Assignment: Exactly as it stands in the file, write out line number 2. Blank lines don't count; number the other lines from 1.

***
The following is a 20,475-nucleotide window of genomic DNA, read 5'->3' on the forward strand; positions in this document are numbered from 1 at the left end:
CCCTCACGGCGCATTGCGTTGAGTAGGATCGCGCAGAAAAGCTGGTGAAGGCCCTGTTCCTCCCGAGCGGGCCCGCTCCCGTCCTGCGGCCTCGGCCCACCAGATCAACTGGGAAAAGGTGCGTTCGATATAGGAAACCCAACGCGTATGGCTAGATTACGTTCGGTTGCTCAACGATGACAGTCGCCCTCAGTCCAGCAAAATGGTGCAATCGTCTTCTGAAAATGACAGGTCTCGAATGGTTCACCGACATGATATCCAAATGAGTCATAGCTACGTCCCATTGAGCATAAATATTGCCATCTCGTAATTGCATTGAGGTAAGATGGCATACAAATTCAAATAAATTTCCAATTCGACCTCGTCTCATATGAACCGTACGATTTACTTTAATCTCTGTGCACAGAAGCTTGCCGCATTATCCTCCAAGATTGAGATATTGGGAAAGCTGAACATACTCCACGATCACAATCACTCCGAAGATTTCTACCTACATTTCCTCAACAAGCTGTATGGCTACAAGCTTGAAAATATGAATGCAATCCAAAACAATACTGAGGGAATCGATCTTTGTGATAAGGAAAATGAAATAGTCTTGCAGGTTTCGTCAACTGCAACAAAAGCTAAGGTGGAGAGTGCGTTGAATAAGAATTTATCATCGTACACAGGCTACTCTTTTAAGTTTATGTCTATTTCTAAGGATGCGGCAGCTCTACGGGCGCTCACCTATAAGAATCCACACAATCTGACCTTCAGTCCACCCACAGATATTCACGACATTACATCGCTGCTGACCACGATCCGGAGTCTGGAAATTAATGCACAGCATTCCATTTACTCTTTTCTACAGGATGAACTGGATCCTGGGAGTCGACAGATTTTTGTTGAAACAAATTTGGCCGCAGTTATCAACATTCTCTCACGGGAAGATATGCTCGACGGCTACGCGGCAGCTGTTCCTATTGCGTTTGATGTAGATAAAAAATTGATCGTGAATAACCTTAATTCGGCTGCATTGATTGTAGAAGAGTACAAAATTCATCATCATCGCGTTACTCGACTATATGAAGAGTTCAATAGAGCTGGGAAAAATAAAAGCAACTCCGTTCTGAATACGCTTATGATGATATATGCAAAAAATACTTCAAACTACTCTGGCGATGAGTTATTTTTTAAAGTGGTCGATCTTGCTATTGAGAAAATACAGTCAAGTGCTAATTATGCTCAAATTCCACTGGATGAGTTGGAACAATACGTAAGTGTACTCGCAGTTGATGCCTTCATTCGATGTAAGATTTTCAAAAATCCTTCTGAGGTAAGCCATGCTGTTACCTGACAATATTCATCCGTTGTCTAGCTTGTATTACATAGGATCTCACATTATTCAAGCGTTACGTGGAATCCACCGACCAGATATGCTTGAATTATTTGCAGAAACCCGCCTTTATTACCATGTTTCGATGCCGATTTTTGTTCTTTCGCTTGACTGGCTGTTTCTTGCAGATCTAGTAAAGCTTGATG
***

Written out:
CCCTCACGGCGCATTGCGTTGAGTAGGATCGCGCAGAAAAGCTGGTGAAGGCCCTGTTCCTCCCGAGCGGGCCCGCTCCCGTCCTGCGGCCTCGGCCCACCAGATCAACTGGGAAAAGGTGCGTTCGATATAGGAAACCCAACGCGTATGGCTAGATTACGTTCGGTTGCTCAACGATGACAGTCGCCCTCAGTCCAGCAAAATGGTGCAATCGTCTTCTGAAAATGACAGGTCTCGAATGGTTCACCGACATGATATCCAAATGAGTCATAGCTACGTCCCATTGAGCATAAATATTGCCATCTCGTAATTGCATTGAGGTAAGATGGCATACAAATTCAAATAAATTTCCAATTCGACCTCGTCTCATATGAACCGTACGATTTACTTTAATCTCTGTGCACAGAAGCTTGCCGCATTATCCTCCAAGATTGAGATATTGGGAAAGCTGAACATACTCCACGATCACAATCACTCCGAAGATTTCTACCTACATTTCCTCAACAAGCTGTATGGCTACAAGCTTGAAAATATGAATGCAATCCAAAACAATACTGAGGGAATCGATCTTTGTGATAAGGAAAATGAAATAGTCTTGCAGGTTTCGTCAACTGCAACAAAAGCTAAGGTGGAGAGTGCGTTGAATAAGAATTTATCATCGTACACAGGCTACTCTTTTAAGTTTATGTCTATTTCTAAGGATGCGGCAGCTCTACGGGCGCTCACCTATAAGAATCCACACAATCTGACCTTCAGTCCACCCACAGATATTCACGACATTACATCGCTGCTGACCACGATCCGGAGTCTGGAAATTAATGCACAGCATTCCATTTACTCTTTTCTACAGGATGAACTGGATCCTGGGAGTCGACAGATTTTTGTTGAAACAAATTTGGCCGCAGTTATCAACATTCTCTCACGGGAAGATATGCTCGACGGCTACGCGGCAGCTGTTCCTATTGCGTTTGATGTAGATAAAAAATTGATCGTGAATAACCTTAATTCGGCTGCATTGATTGTAGAAGAGTACAAAATTCATCATCATCGCGTTACTCGACTATATGAAGAGTTCAATAGAGCTGGGAAAAATAAAAGCAACTCCGTTCTGAATACGCTTATGATGATATATGCAAAAAATACTTCAAACTACTCTGGCGATGAGTTATTTTTTAAAGTGGTCGATCTTGCTATTGAGAAAATACAGTCAAGTGCTAATTATGCTCAAATTCCACTGGATGAGTTGGAACAATACGTAAGTGTACTCGCAGTTGATGCCTTCATTCGATGTAAGATTTTCAAAAATCCTTCTGAGGTAAGCCATGCTGTTACCTGACAATATTCATCCGTTGTCTAGCTTGTATTACATAGGATCTCACATTATTCAAGCGTTACGTGGAATCCACCGACCAGATATGCTTGAATTATTTGCAGAAACCCGCCTTTATTACCATGTTTCGATGCCGATTTTTGTTCTTTCGCTTGACTGGCTGTTTCTTGCAGATCTAGTAAAGCTTGATG